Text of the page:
Has our society just gone bonkers?   One of the common ingredients in antibacterial agents, soaps, shampoos, toothpaste and other common household items in Triclosan.  There is some concern that we are using so much Triclosan it is showing up in breast milk, in the urine of children and there is some thought it might be linked to liver issues.  We are destroying not only bad microbes, but all the essential microbes that exist on and in our bodies.  These microbes maintain a balance in our bodies and we are throwing that balance completely out of whack and in the process, potentially destroying our livers.

There is some thought the alarming increase in food allergies may be linked to the use of antimicrobial agents, because of the disruption in the fragile balance of bacteria that live within our bodies.  Maybe we should go back to the old standby – soap (not antibacterial) and water.  Maybe we should let our children get dirty and not be continually trying to make their lives devoid of microbes, because we may actually be doing them more harm than good.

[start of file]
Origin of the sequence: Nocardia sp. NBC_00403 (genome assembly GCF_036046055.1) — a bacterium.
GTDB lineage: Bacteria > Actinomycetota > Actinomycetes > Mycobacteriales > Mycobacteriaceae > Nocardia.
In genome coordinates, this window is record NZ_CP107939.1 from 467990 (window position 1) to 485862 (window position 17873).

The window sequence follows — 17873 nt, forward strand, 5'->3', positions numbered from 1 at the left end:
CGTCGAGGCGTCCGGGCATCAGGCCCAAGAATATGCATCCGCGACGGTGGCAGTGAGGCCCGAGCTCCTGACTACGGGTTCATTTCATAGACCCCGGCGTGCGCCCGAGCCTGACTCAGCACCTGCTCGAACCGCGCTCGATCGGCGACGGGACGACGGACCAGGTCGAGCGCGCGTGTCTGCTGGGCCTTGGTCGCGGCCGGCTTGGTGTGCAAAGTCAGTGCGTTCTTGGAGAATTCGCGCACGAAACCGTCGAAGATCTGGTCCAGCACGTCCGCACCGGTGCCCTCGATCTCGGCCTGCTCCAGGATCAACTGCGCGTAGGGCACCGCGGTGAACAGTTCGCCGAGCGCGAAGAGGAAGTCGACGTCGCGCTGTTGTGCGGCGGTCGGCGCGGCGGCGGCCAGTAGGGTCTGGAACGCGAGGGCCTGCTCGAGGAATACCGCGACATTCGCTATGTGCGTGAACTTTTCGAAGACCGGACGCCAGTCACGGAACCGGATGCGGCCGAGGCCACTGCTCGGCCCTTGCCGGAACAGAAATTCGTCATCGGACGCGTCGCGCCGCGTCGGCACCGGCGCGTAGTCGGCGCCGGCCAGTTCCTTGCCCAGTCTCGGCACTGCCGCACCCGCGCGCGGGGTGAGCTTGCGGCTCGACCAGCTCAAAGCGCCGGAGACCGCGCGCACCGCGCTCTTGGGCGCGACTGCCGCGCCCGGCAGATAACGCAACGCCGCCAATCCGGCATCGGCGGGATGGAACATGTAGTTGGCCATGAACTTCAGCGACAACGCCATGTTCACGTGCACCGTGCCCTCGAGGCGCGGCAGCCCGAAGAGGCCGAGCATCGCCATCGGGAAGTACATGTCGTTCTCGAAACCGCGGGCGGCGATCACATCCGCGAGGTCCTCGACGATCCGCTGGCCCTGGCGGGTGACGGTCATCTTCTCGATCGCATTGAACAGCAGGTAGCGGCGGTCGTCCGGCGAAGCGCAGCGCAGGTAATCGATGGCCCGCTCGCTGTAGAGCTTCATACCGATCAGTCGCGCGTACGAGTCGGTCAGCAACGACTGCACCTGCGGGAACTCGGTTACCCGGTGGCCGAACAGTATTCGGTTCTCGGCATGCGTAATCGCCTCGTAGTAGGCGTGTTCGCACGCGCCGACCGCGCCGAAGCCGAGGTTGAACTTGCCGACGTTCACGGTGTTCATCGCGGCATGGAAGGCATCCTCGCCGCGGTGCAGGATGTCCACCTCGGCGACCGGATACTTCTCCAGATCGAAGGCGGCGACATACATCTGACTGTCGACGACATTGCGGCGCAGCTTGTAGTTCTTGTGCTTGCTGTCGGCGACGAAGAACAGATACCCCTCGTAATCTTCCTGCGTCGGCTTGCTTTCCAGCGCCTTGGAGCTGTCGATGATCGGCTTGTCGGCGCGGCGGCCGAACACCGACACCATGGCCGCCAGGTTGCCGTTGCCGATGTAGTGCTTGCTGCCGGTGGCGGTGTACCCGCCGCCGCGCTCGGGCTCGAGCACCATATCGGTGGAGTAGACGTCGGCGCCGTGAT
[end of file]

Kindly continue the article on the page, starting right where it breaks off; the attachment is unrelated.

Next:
As a kid, my Mum let me slosh around in mud puddles, and we would spend Spring afternoons collecting water from the creeks and ponds, in order to catch tadpoles.  I spent hours as a kid laying in the dirt, playing marbles, making mud pies. I was allowed to wallow in the joys of being a kid and getting dirty (and boy, was I good at getting dirty).  We all did that, me and my buddies.  And we were healthy and happy.

Thanks to Google.com for image of microbes.

21 replies »

  1. Triclosan is awful, and should be banned. Even me, someone with immunosuppression, refuses to use products containing it. It is helping lead to resistant bacteria.

  2. I’ve never heard of triclosan…to google I will go.

    I’m guilty of breaking out the wipes, I’ll admit. I also stay away from healthy things like probiotics and mushrooms, so I don’t feel as bad 😉

    If that’s a first time mom, I get it…i disinfected the toys at my son’s pediatrician’s office before letting him touch them. The nurse looked at me like I was crazy. With the second kid, I’ve relaxed to the point that my brain doesn’t go in freak out mode if someone touches her or if I don’t have the massive grocery cart seat cover to put her in.